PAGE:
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This question already has an answer here:

If I have this function:

while (true)
{
    frequency = 8000;
    wave = sin(sampleNumber*2*PI*frequency/sampleRate)
    sampleNumber++;
}

it will produce an 8kHz sine wave.

For white noise I have:

noise = 1-2*rand()/RAND_MAX;  // produces random numbers between -1 and 1

The white noise is in all frequencies obviously.

How can I have noise only in a specified range of frequencies (freq1 and freq2) ?

Note: I don't want to filter white noise in the range freq1-freq2 i asked how to PRODUCE it in that range.. (perhaps adding N sines of 1Hz with random amplitudes in the range?)

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marked as duplicate by MBaz, lennon310, Peter K. Sep 19 at 15:56

This question has been asked before and already has an answer. If those answers do not fully address your question, please ask a new question.

  • $\begingroup$ I searched before asking... that answer is very technical... I don't quite know how to proceed from the statements in my question. $\endgroup$ – Zibri Sep 19 at 14:33
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    $\begingroup$ Sorry if I understood you wrong, but isn’t „generation of band limited“ equal to produce ? In the answer they offer an approach to „produce“ it via filtering white noise... $\endgroup$ – Irreducible Sep 19 at 14:53
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    $\begingroup$ BTW, your first code sample is wrong, it will produce a scalar, not a sine wave. Your code to generate noise is wrong too; you need randn to produce white noise. Finally: the way to produce noise in a frequency range is by filtering. $\endgroup$ – MBaz Sep 19 at 14:54
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    $\begingroup$ The uncomfortable answer however is, first dirt everything and clean up what you don’t want. And once this is done you can start to do what you wanted $\endgroup$ – Irreducible Sep 19 at 15:49
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    $\begingroup$ Closing because this question (even doing it without filtering) already has an explicit answer on the duplicate suggested by @Irreducible. See here or the link that it gives here. $\endgroup$ – Peter K. Sep 19 at 15:58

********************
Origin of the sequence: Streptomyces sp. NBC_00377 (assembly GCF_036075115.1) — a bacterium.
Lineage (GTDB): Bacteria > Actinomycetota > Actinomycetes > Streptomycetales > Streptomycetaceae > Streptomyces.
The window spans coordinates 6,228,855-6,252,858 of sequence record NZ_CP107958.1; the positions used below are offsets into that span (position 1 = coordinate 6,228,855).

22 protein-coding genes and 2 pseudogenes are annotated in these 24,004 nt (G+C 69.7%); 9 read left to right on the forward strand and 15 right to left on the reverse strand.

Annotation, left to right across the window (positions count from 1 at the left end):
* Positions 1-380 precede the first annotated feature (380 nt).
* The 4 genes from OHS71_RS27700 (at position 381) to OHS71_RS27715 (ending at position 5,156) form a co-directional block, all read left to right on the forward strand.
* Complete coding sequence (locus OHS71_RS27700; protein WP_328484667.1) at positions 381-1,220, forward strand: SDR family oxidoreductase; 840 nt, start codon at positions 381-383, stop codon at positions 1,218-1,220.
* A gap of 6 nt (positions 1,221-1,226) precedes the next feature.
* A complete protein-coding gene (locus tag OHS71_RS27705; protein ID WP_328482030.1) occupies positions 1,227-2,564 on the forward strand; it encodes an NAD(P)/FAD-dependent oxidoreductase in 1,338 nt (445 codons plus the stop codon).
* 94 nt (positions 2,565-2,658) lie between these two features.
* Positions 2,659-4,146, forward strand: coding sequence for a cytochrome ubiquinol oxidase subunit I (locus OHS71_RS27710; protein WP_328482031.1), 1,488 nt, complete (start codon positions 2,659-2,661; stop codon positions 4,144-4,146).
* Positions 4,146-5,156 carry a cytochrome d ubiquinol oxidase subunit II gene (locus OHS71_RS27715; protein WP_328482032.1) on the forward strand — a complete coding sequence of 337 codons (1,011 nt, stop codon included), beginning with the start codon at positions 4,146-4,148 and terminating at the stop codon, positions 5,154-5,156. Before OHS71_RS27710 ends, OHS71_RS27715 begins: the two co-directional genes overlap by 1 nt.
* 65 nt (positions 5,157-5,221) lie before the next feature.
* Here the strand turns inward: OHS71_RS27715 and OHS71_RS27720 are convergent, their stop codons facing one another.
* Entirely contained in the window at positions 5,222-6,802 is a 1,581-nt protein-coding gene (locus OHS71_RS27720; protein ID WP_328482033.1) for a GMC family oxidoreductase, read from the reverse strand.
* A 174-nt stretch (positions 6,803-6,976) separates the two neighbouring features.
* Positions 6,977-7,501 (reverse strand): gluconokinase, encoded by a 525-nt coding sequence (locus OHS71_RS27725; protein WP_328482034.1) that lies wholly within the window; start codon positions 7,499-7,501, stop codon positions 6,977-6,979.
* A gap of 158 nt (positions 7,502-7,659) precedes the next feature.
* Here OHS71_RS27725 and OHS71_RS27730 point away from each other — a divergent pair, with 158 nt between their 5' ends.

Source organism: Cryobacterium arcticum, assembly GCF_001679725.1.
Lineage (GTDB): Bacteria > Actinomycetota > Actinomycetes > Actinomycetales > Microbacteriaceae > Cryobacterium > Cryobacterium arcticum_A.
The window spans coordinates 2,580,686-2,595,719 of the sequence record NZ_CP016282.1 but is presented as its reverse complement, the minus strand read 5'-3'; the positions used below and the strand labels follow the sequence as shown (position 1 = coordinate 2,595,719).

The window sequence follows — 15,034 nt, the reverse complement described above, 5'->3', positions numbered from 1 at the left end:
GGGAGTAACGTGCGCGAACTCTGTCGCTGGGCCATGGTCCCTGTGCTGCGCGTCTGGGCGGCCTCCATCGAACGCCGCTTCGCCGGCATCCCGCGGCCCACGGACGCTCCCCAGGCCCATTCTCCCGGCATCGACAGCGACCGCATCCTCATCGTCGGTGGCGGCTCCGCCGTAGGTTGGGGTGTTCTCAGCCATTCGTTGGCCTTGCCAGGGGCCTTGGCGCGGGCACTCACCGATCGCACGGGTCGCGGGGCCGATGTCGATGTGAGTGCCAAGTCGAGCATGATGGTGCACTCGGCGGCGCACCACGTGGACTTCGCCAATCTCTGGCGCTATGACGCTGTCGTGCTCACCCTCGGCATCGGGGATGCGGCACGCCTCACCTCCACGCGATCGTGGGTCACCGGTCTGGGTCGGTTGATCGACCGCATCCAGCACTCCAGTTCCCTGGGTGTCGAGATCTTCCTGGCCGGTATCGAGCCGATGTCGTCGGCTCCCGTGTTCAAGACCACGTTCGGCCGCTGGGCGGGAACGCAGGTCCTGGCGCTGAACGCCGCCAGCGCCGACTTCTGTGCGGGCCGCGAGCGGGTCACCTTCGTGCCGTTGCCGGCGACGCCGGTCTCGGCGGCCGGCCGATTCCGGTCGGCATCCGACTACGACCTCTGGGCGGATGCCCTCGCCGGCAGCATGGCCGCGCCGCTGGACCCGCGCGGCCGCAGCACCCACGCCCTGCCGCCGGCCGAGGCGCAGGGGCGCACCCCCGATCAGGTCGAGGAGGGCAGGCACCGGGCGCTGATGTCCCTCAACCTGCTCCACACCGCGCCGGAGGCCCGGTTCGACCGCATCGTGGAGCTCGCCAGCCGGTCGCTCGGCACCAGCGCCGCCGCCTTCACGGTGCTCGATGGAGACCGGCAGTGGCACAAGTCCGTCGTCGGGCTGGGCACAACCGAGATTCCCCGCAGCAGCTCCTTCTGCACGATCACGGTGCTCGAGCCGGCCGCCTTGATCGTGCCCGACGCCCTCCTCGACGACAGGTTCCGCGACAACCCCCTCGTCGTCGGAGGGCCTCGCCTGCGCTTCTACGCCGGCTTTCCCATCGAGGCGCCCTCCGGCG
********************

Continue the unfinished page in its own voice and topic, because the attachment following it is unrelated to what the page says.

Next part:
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i would suggest you use randn() instead of rand().

The most straightforward way to produce band limited noise is to filter white noise.

you could conceivably use a Gibbs sampler but that would be less efficient and require knowing how to set up the problem.

Could you explain why you are making a distinction?

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  • $\begingroup$ again... I don't want to filter! I wish to add N sine waves of increasing frequencies in the range and random amplitude. $\endgroup$ – Zibri Sep 19 at 15:45
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    $\begingroup$ @Zibri : Can you explain why you don't want to filter in your question? That might lead to answers that are more acceptable to you. $\endgroup$ – Peter K. Sep 19 at 15:53
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    $\begingroup$ @Zibri as the Rolling Stones have song goes , you don’t always get what you want, but if you try some times, you get what you need. you could generate band limited noise by adding a set of random sines but it remains to be understood why that would be preferred. The standard way is to filter and there are statistical tests that demonstrate that the validity of that procedure. $\endgroup$ – Stanley Pawlukiewicz Sep 19 at 16:15
  • $\begingroup$ you are all damn wrong. it CAN be generated without filtering... and here is prrof: I generated this as white noise at 16000Hz and 2kHz of bandwidth: prnt.sc/p9chhq no filtering involved. $\endgroup$ – Zibri Sep 22 at 9:21
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    $\begingroup$ @Zibri nobody said you couldn’t. We all asked why you would want to avoid filtering which you ignored $\endgroup$ – Stanley Pawlukiewicz Sep 22 at 11:58

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